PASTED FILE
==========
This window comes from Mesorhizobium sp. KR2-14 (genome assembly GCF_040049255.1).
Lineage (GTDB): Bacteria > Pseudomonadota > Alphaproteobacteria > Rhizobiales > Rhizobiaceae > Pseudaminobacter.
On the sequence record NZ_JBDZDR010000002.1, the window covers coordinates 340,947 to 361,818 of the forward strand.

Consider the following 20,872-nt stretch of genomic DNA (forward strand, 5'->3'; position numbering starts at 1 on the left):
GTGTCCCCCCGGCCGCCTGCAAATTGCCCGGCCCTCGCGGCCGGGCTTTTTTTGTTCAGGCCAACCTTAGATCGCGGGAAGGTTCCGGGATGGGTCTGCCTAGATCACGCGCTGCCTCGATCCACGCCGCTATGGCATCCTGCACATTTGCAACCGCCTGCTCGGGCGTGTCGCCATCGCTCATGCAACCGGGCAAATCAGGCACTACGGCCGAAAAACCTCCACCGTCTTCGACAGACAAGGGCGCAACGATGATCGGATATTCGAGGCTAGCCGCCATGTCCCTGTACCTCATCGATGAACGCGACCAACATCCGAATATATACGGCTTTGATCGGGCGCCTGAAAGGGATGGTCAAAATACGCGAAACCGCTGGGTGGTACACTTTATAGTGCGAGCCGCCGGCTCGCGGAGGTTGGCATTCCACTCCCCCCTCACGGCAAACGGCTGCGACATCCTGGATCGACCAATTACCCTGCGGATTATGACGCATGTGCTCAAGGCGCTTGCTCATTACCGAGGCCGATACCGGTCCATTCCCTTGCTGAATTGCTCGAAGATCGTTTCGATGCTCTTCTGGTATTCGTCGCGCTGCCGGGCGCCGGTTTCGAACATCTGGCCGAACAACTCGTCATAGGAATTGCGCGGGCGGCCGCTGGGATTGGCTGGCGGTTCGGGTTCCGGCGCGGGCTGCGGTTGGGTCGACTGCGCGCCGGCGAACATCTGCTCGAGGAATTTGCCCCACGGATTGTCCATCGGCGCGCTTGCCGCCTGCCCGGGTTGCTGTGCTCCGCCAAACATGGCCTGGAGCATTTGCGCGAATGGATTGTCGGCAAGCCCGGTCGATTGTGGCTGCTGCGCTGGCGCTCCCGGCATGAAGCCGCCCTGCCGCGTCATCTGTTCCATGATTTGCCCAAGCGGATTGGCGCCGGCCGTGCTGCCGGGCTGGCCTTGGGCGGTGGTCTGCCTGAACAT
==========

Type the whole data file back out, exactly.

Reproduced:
This window comes from Mesorhizobium sp. KR2-14 (genome assembly GCF_040049255.1).
Lineage (GTDB): Bacteria > Pseudomonadota > Alphaproteobacteria > Rhizobiales > Rhizobiaceae > Pseudaminobacter.
On the sequence record NZ_JBDZDR010000002.1, the window covers coordinates 340,947 to 361,818 of the forward strand.

Consider the following 20,872-nt stretch of genomic DNA (forward strand, 5'->3'; position numbering starts at 1 on the left):
GTGTCCCCCCGGCCGCCTGCAAATTGCCCGGCCCTCGCGGCCGGGCTTTTTTTGTTCAGGCCAACCTTAGATCGCGGGAAGGTTCCGGGATGGGTCTGCCTAGATCACGCGCTGCCTCGATCCACGCCGCTATGGCATCCTGCACATTTGCAACCGCCTGCTCGGGCGTGTCGCCATCGCTCATGCAACCGGGCAAATCAGGCACTACGGCCGAAAAACCTCCACCGTCTTCGACAGACAAGGGCGCAACGATGATCGGATATTCGAGGCTAGCCGCCATGTCCCTGTACCTCATCGATGAACGCGACCAACATCCGAATATATACGGCTTTGATCGGGCGCCTGAAAGGGATGGTCAAAATACGCGAAACCGCTGGGTGGTACACTTTATAGTGCGAGCCGCCGGCTCGCGGAGGTTGGCATTCCACTCCCCCCTCACGGCAAACGGCTGCGACATCCTGGATCGACCAATTACCCTGCGGATTATGACGCATGTGCTCAAGGCGCTTGCTCATTACCGAGGCCGATACCGGTCCATTCCCTTGCTGAATTGCTCGAAGATCGTTTCGATGCTCTTCTGGTATTCGTCGCGCTGCCGGGCGCCGGTTTCGAACATCTGGCCGAACAACTCGTCATAGGAATTGCGCGGGCGGCCGCTGGGATTGGCTGGCGGTTCGGGTTCCGGCGCGGGCTGCGGTTGGGTCGACTGCGCGCCGGCGAACATCTGCTCGAGGAATTTGCCCCACGGATTGTCCATCGGCGCGCTTGCCGCCTGCCCGGGTTGCTGTGCTCCGCCAAACATGGCCTGGAGCATTTGCGCGAATGGATTGTCGGCAAGCCCGGTCGATTGTGGCTGCTGCGCTGGCGCTCCCGGCATGAAGCCGCCCTGCCGCGTCATCTGTTCCATGATTTGCCCAAGCGGATTGGCGCCGGCCGTGCTGCCGGGCTGGCCTTGGGCGGTGGTCTGCCTGAACAT